Keep an eye on your watch! Monitor your own progress through your presentation and be ready to set time limits on your students so that you can finish on time. And it's a good idea to be confident that the technology you will use will not unduly slow down the class. Should a particular software tool be used? You should be able to integrate one or more of them without too much of a delay. In class, technology is often limited by time.

Implementing Technology in Your Lesson Plans

  • As anyone who has sat through a dull PowerPoint presentation knows, technology is no crutch for a poorly planned lesson. If you're not adding value to the student experience, animated slides in a darkened room will not gain or retain students' attention. But technology thoughtfully integrated into a well-planned lesson may help animate the material and add an additional dimension to your communication.
  • The key is to start with a solid lesson plan and then ask how technology can augment the message.
  • Visual support may be essential if you are communicating abstract concepts. Looking over your lesson outline, are there opportunities where examples drawn from the Internet could punctuate your point? Is there a place where a quickly-accessed Flickr photo album would illustrate your examples? Would an embedded video bring to life your argument that would otherwise remain purely hypothetical?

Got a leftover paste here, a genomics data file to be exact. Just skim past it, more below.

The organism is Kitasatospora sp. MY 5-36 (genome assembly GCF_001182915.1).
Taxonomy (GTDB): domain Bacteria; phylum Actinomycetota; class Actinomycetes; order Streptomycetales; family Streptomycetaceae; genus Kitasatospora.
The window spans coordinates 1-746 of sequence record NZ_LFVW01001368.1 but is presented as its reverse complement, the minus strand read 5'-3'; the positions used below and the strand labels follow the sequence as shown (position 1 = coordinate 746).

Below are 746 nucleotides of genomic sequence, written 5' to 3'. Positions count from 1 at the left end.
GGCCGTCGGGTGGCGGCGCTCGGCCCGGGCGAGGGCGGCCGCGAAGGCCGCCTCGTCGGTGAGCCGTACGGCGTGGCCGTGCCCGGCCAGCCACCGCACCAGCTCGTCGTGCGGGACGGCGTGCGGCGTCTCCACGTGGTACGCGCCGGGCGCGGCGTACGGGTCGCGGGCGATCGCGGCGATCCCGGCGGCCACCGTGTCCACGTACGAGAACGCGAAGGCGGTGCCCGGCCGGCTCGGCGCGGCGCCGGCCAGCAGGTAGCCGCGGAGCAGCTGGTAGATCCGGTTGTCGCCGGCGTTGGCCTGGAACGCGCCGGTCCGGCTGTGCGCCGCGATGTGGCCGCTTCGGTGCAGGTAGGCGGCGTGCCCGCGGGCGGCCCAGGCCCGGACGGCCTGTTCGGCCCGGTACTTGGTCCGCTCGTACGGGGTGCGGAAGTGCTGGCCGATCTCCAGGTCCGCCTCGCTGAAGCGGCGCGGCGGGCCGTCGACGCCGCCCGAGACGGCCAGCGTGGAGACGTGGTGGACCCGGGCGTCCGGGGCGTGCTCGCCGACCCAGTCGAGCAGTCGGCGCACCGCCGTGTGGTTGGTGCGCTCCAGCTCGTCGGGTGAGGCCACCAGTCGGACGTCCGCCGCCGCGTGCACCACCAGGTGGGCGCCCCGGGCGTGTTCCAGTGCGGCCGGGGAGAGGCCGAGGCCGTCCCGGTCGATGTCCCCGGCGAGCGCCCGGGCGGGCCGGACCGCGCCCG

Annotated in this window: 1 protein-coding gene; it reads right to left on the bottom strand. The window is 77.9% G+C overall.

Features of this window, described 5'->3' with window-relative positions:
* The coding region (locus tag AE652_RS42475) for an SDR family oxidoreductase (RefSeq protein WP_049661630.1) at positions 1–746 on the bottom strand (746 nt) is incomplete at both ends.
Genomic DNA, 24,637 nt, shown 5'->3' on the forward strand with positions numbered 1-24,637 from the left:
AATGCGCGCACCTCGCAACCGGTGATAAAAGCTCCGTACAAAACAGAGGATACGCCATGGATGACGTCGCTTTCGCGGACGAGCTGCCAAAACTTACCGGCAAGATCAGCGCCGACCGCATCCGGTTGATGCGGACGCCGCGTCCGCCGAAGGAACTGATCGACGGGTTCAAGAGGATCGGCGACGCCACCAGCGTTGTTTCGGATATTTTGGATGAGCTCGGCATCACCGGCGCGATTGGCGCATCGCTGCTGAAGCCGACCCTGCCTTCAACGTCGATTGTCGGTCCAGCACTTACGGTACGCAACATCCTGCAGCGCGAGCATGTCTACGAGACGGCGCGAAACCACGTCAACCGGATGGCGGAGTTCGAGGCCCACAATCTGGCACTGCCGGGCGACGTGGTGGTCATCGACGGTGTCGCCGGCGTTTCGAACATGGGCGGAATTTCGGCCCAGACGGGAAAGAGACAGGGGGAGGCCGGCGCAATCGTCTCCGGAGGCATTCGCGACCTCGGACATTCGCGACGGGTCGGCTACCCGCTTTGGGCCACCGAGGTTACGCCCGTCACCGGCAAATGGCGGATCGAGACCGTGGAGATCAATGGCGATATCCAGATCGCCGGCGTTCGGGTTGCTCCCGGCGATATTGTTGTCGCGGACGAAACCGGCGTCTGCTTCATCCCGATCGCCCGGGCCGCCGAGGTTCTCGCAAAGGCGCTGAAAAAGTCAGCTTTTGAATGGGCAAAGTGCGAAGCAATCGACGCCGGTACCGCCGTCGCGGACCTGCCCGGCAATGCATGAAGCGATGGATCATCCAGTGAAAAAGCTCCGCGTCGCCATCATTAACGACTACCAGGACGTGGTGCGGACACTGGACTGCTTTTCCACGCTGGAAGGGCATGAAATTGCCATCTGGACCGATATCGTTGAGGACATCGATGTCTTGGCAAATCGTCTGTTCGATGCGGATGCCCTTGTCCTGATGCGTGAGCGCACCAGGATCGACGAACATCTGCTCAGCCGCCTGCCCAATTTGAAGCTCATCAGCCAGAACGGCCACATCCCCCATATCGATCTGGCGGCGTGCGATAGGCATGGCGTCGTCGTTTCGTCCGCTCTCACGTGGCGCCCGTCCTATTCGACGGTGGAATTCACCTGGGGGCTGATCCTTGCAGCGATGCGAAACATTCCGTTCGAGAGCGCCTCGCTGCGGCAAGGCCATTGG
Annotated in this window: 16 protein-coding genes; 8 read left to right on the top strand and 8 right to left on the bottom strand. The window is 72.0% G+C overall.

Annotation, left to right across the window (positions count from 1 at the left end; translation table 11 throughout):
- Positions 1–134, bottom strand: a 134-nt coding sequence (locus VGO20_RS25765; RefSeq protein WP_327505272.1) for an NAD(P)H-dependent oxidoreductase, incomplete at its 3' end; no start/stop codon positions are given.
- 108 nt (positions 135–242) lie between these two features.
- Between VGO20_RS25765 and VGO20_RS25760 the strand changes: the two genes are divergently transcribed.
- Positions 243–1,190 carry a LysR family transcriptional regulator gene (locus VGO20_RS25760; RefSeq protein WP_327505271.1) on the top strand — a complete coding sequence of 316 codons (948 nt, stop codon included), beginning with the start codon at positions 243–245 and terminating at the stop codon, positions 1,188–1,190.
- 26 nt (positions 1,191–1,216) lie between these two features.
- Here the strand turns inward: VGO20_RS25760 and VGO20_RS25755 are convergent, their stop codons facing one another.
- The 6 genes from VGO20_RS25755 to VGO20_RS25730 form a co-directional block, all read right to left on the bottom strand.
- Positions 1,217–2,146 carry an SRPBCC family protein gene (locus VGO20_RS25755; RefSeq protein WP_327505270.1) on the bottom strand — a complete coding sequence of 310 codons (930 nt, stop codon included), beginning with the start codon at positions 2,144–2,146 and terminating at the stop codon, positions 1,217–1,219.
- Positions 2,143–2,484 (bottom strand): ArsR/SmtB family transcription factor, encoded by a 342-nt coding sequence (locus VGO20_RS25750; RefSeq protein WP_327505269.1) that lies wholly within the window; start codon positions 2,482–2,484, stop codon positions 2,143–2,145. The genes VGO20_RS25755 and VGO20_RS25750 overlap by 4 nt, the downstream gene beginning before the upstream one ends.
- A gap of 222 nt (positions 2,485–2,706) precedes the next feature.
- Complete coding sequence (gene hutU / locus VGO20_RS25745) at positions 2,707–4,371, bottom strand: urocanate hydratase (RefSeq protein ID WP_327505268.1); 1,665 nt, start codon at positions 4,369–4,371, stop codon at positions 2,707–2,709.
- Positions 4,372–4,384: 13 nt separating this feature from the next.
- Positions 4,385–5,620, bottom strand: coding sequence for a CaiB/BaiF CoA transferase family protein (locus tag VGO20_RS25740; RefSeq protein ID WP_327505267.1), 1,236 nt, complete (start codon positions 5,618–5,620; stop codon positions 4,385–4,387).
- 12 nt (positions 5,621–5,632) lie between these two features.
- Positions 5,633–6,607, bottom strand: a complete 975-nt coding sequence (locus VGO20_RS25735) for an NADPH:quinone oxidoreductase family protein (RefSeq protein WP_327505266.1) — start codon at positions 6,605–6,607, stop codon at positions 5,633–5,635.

• Software tools typically not included in classroom teaching may also help make your point. If you are trying to present a chronological sequence, perhaps a timeline-generating program would help you model it? If you are discussing a series of interrelated ideas, such as the theoretical foundation of your field, perhaps a concept map of the main themes and threads would make it more digestible.
  • The point here is that once handouts did the work of visually communicating complex ideas, and it didn't necessarily do it well. Today a plethora of tools exist to bring complex ideas to life merely by integrating freeware or shareware software into the lesson plan.

Reserving Equipment and Technologies

  • Plan when you will need the equipment. The earlier you plan, the easier you can reserve.
  • Find out where the equipment is and reserve it ahead of time. Have a fallback plan in case others may reserve it before you do.
  • Be sure to reserve technical support well in advance if you are unfamiliar with a particular technology.
  • Provide a list of available resources and technical contacts in the syllabus. A list of Tech Support Offices in each campus building can be found here. Be aware that with a sticker from your department, you may, as a graduate student TA, check out films from the USC libraries.
  • If you decide to go to a lab and not your usual classroom for your class, remember to remind your students and leave a note in the classroom on the door.
  • If you need help with technology resources this link should help.